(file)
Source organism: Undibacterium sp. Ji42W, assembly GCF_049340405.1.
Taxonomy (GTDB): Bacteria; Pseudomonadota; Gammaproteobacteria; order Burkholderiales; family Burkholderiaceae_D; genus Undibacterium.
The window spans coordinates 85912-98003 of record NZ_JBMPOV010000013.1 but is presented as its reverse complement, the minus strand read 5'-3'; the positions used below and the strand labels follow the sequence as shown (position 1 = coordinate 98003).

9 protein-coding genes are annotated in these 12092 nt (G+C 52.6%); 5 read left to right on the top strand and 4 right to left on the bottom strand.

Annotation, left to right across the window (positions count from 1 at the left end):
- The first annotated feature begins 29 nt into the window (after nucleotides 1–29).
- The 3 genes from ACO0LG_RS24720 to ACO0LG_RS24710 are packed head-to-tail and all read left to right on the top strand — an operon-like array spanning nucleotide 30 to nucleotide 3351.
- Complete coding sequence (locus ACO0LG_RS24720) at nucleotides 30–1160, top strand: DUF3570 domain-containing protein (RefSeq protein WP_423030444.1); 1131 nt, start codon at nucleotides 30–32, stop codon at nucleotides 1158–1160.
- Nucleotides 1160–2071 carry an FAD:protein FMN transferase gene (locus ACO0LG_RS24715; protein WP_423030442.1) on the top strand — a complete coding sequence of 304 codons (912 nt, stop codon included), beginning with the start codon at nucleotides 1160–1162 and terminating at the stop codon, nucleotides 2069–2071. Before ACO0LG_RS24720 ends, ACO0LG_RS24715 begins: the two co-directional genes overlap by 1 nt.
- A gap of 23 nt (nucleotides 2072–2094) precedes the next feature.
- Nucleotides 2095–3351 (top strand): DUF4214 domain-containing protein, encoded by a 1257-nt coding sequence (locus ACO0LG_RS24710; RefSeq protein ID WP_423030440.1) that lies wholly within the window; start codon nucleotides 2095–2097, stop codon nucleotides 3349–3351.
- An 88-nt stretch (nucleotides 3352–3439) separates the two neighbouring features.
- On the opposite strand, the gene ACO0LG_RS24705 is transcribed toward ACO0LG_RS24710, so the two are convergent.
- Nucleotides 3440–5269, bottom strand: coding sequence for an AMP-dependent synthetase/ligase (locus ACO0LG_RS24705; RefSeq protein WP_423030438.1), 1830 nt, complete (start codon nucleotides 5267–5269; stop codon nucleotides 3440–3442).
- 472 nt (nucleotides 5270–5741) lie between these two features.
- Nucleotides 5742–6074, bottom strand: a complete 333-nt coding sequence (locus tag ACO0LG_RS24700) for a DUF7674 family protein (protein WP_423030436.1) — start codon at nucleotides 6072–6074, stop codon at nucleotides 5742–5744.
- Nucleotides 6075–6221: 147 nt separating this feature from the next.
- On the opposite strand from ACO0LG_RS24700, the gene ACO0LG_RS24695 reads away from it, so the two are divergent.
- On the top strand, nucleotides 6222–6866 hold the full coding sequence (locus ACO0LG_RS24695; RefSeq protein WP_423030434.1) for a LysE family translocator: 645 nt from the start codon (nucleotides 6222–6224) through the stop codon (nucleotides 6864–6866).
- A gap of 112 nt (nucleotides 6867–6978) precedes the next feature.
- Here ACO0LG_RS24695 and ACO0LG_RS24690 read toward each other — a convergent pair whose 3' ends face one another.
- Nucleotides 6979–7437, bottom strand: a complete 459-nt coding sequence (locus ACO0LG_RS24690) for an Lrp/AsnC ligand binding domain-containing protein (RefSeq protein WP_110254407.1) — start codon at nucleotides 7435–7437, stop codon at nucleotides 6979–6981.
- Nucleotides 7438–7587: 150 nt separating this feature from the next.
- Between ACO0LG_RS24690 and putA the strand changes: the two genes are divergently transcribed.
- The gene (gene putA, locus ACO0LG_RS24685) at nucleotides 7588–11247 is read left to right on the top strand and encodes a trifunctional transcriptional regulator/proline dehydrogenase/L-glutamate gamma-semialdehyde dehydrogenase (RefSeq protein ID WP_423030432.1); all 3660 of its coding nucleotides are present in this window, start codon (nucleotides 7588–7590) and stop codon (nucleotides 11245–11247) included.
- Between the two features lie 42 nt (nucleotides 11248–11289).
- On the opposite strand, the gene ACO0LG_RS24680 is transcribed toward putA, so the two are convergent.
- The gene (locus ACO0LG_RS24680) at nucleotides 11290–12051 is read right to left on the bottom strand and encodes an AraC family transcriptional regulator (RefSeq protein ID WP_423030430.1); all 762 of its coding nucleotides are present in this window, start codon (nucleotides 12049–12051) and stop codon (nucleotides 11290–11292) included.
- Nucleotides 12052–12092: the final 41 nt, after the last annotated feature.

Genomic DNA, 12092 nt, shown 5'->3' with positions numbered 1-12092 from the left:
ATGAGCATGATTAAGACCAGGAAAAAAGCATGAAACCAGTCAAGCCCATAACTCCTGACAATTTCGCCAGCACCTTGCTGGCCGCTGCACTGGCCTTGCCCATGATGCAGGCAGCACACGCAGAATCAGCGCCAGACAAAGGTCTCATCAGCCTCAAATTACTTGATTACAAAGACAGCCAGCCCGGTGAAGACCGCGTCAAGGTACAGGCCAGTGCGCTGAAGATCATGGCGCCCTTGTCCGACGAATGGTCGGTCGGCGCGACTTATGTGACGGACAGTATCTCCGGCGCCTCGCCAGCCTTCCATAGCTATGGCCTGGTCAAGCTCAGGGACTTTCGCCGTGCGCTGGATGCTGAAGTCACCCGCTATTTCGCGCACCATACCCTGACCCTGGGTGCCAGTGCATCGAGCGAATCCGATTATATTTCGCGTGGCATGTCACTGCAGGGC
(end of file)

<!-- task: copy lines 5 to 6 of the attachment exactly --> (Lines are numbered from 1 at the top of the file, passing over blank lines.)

Annotation, left to right across the window (positions count from 1 at the left end):
- The first annotated feature begins 29 nt into the window (after nucleotides 1–29).